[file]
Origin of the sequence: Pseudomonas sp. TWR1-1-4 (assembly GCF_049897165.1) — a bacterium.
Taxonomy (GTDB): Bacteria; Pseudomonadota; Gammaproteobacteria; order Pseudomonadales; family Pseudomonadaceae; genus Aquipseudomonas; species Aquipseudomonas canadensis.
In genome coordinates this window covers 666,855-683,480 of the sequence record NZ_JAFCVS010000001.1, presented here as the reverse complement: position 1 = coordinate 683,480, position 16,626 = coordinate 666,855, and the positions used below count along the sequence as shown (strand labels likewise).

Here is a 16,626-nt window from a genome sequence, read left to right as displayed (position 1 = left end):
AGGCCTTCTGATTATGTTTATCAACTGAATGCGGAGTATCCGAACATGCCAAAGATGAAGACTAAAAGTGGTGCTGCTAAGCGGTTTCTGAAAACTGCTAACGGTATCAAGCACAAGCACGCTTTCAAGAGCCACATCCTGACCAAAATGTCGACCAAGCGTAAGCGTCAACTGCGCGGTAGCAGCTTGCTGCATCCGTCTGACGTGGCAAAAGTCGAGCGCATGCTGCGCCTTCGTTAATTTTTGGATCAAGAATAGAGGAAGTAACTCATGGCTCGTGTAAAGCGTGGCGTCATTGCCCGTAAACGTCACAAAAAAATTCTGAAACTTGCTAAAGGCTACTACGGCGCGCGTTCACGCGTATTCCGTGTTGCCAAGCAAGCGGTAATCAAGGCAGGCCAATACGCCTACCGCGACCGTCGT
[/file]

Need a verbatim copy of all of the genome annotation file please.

Origin of the sequence: Pseudomonas sp. TWR1-1-4 (assembly GCF_049897165.1) — a bacterium.
Taxonomy (GTDB): Bacteria; Pseudomonadota; Gammaproteobacteria; order Pseudomonadales; family Pseudomonadaceae; genus Aquipseudomonas; species Aquipseudomonas canadensis.
In genome coordinates this window covers 666,855-683,480 of the sequence record NZ_JAFCVS010000001.1, presented here as the reverse complement: position 1 = coordinate 683,480, position 16,626 = coordinate 666,855, and the positions used below count along the sequence as shown (strand labels likewise).

Here is a 16,626-nt window from a genome sequence, read left to right as displayed (position 1 = left end):
AGGCCTTCTGATTATGTTTATCAACTGAATGCGGAGTATCCGAACATGCCAAAGATGAAGACTAAAAGTGGTGCTGCTAAGCGGTTTCTGAAAACTGCTAACGGTATCAAGCACAAGCACGCTTTCAAGAGCCACATCCTGACCAAAATGTCGACCAAGCGTAAGCGTCAACTGCGCGGTAGCAGCTTGCTGCATCCGTCTGACGTGGCAAAAGTCGAGCGCATGCTGCGCCTTCGTTAATTTTTGGATCAAGAATAGAGGAAGTAACTCATGGCTCGTGTAAAGCGTGGCGTCATTGCCCGTAAACGTCACAAAAAAATTCTGAAACTTGCTAAAGGCTACTACGGCGCGCGTTCACGCGTATTCCGTGTTGCCAAGCAAGCGGTAATCAAGGCAGGCCAATACGCCTACCGCGACCGTCGT